Nursery ratio changes being scrapped, Nick Clegg says

By Angela Harrison
Education correspondent, BBC News

image captionThe government had said the changes were about increasing quality and number of places

Plans to allow nurseries and childminders in England to look after more children are being dropped, Nick Clegg has said.

The deputy prime minister telephoned leaders in the childcare sector on Wednesday morning and told them the plans were "dead in the water".

The government had previously said the changes would increase childcare places and quality and cut costs.

But critics said care quality would suffer.

The changes, which were due to come in this autumn, would have allowed an increase in the ratio of children to carers, as long as carers' qualifications met new standards.

'Evidence against change'

A statement from Nick Clegg's office said: "After lengthy discussions both inside of government and outside with stakeholders, the deputy prime minister has today confirmed that the changes to ratios for pre-school children that were consulted on earlier in the year will not go ahead."

Mr Clegg said the evidence was "overwhelmingly against" changing the rules on ratios.

"The proposals to increase ratios were put out to consultation and were roundly criticised by parents, providers and experts alike. Most importantly, there is no real evidence that increasing ratios will reduce the cost of childcare for families," he said.

"The argument that this will help families with their weekly childcare bill simply does not stack up.

"I cannot ask parents to accept such a controversial change with no real guarantee it will save them money - in fact it could cost them more."

Last month Mr Clegg raised concerns publicly about the plans and insiders told the BBC he would block them.

A source close to the prime minister said David Cameron was committed to reducing the cost of childcare for parents and measures would be announced soon.

Sharon Hodgson, shadow children's minister, said: "This just goes to show that David Cameron does not have a credible plan to help families access good quality, affordable childcare.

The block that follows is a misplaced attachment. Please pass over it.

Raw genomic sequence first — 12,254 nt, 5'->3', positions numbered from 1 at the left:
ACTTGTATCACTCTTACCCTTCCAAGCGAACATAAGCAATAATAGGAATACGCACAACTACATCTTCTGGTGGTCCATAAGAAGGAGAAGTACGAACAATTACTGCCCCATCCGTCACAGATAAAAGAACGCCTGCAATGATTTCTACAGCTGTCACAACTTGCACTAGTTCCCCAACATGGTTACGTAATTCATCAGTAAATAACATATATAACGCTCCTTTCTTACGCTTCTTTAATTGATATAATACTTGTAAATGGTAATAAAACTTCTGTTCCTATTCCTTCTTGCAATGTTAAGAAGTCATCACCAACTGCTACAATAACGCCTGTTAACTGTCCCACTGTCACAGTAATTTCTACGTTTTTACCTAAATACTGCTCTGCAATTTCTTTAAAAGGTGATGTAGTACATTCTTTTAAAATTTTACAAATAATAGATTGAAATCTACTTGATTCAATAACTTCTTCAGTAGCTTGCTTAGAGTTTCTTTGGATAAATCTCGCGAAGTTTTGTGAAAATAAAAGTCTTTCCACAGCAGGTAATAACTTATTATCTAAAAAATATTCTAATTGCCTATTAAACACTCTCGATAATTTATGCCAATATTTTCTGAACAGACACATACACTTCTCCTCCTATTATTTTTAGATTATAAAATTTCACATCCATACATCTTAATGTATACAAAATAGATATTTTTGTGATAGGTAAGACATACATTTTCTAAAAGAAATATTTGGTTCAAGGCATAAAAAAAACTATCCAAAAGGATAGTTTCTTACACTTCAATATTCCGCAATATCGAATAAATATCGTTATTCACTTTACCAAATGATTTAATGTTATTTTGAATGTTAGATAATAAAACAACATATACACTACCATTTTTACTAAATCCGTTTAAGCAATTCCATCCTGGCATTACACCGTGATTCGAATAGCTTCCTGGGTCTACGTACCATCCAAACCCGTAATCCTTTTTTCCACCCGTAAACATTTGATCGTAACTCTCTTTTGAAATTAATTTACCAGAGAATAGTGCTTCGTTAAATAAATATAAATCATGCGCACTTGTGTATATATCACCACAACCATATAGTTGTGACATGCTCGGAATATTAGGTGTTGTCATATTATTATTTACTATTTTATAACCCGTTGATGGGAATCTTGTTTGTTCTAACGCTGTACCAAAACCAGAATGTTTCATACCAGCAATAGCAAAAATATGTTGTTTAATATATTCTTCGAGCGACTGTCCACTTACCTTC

"The government's own experts were agreed that cutting childcare staff numbers would have seriously endangered quality and safety, and would not have cut costs to parents.

"Ministers have wasted a year on these flawed plans while childcare costs have kept on rising and thousands of childcare places have been lost."

'Ill-advised plan'

Childcare charities have welcomed the news.

Neil Leitch, the chief executive of the Pre-school Learning Alliance, said the group was "absolutely delighted" that the deputy prime minister had intervened and listened to concerns.

"The sector is supportive of the government's aims to raise the status and quality of the childcare workforce, but this proposal was not the way to achieve this," he said.

"The government argued that these changes were in the best interest of parents and would lead to lower childcare costs, but parents themselves made it abundantly clear to us that while they would like cheaper childcare, jeopardising quality and the safety of their children was a much higher price than they were prepared to pay."

Liz Bayram, joint chief executive of the Professional Association for Childcare and Early Years, said the organisation was "relieved" by the decision.

"Whilst today's announcement is good news for children and families, there remains a great deal of sector concern around other government childcare proposals. There needs to be a more full and open discussion with the sector and parents around how to make this a reality."

Mumsnet co-founder Justine Roberts said users of the site had opposed the changes and would be relieved.

"Parents were unconvinced that the suggested changes would lead to lower childcare costs but did believe that the quality of care would be adversely affected," she said.

"Put simply, four babies under one or six under-twos is a lot for even the most experienced childcare worker to manage."

But new campaign group Childcare for All criticised the decision to abandon the changes.

Campaign founder Donna Edmunds said families on lower incomes and single parents were being priced out of the job market because of high nursery fees that she said were linked to strict regulation in the sector.

"We must move away from this idea that ever more stringent regulation equates to safety," she said.

"Ratios across Europe are more relaxed, yet quality of childcare is higher as nurseries can afford to pay their workers a better wage."

Statutory ratios for carers per child vary depending on age and setting.

Ratios for two-year-olds were going to rise from four children per adult to six children per adult, and for children aged under one from three children per adult to four children per adult.

Ratios for three-year-olds and over were to remain at eight or 13 children per adult, depending on whether a qualified graduate was present.

The government had said the changes were about raising standards and would bring the UK in line with countries such as France and Sweden. England's higher ratios had led to higher costs for parents and lower pay for staff, ministers had said.

Only nurseries that hired staff with higher qualifications were to be allowed to take on more children.

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